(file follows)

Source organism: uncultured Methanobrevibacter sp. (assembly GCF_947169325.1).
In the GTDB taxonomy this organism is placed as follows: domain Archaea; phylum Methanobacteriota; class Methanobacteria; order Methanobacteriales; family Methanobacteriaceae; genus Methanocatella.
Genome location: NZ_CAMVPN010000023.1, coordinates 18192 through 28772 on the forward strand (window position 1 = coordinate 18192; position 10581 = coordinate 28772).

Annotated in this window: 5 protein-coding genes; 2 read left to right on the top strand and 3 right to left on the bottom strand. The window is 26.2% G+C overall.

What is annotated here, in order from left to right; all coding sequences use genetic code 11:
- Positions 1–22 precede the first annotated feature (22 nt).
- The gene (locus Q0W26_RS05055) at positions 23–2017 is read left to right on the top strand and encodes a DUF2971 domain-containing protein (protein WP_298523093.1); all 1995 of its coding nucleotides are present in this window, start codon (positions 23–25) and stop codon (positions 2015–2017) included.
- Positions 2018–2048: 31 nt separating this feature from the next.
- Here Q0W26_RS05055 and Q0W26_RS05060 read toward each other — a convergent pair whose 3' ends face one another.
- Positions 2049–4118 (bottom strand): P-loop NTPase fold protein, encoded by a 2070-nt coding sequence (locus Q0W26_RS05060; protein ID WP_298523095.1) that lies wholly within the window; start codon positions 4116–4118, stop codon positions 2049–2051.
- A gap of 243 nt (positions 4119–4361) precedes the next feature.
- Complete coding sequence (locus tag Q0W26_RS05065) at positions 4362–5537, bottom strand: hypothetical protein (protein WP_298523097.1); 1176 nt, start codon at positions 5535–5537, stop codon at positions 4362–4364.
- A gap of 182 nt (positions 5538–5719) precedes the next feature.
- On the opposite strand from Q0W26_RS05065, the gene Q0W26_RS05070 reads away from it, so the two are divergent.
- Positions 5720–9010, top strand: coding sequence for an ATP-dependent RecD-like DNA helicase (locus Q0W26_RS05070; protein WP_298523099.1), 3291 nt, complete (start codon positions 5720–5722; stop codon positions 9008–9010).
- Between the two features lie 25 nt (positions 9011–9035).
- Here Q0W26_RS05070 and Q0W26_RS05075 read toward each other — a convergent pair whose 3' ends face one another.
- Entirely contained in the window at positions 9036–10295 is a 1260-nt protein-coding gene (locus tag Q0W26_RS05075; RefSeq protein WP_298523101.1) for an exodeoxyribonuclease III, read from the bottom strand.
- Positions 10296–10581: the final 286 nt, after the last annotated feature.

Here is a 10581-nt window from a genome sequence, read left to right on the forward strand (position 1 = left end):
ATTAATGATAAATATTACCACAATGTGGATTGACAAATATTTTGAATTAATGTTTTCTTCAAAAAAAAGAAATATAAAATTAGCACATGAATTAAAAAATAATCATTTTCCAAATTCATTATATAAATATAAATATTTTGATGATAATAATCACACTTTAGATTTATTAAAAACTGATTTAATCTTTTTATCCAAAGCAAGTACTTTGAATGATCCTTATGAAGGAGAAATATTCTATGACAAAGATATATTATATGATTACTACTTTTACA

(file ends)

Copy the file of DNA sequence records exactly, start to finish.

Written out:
Source organism: uncultured Methanobrevibacter sp. (assembly GCF_947169325.1).
In the GTDB taxonomy this organism is placed as follows: domain Archaea; phylum Methanobacteriota; class Methanobacteria; order Methanobacteriales; family Methanobacteriaceae; genus Methanocatella.
Genome location: NZ_CAMVPN010000023.1, coordinates 18192 through 28772 on the forward strand (window position 1 = coordinate 18192; position 10581 = coordinate 28772).

Annotated in this window: 5 protein-coding genes; 2 read left to right on the top strand and 3 right to left on the bottom strand. The window is 26.2% G+C overall.

What is annotated here, in order from left to right; all coding sequences use genetic code 11:
- Positions 1–22 precede the first annotated feature (22 nt).
- The gene (locus Q0W26_RS05055) at positions 23–2017 is read left to right on the top strand and encodes a DUF2971 domain-containing protein (protein WP_298523093.1); all 1995 of its coding nucleotides are present in this window, start codon (positions 23–25) and stop codon (positions 2015–2017) included.
- Positions 2018–2048: 31 nt separating this feature from the next.
- Here Q0W26_RS05055 and Q0W26_RS05060 read toward each other — a convergent pair whose 3' ends face one another.
- Positions 2049–4118 (bottom strand): P-loop NTPase fold protein, encoded by a 2070-nt coding sequence (locus Q0W26_RS05060; protein ID WP_298523095.1) that lies wholly within the window; start codon positions 4116–4118, stop codon positions 2049–2051.
- A gap of 243 nt (positions 4119–4361) precedes the next feature.
- Complete coding sequence (locus tag Q0W26_RS05065) at positions 4362–5537, bottom strand: hypothetical protein (protein WP_298523097.1); 1176 nt, start codon at positions 5535–5537, stop codon at positions 4362–4364.
- A gap of 182 nt (positions 5538–5719) precedes the next feature.
- On the opposite strand from Q0W26_RS05065, the gene Q0W26_RS05070 reads away from it, so the two are divergent.
- Positions 5720–9010, top strand: coding sequence for an ATP-dependent RecD-like DNA helicase (locus Q0W26_RS05070; protein WP_298523099.1), 3291 nt, complete (start codon positions 5720–5722; stop codon positions 9008–9010).
- Between the two features lie 25 nt (positions 9011–9035).
- Here Q0W26_RS05070 and Q0W26_RS05075 read toward each other — a convergent pair whose 3' ends face one another.
- Entirely contained in the window at positions 9036–10295 is a 1260-nt protein-coding gene (locus tag Q0W26_RS05075; RefSeq protein WP_298523101.1) for an exodeoxyribonuclease III, read from the bottom strand.
- Positions 10296–10581: the final 286 nt, after the last annotated feature.

Here is a 10581-nt window from a genome sequence, read left to right on the forward strand (position 1 = left end):
ATTAATGATAAATATTACCACAATGTGGATTGACAAATATTTTGAATTAATGTTTTCTTCAAAAAAAAGAAATATAAAATTAGCACATGAATTAAAAAATAATCATTTTCCAAATTCATTATATAAATATAAATATTTTGATGATAATAATCACACTTTAGATTTATTAAAAACTGATTTAATCTTTTTATCCAAAGCAAGTACTTTGAATGATCCTTATGAAGGAGAAATATTCTATGACAAAGATATATTATATGATTACTACTTTTACA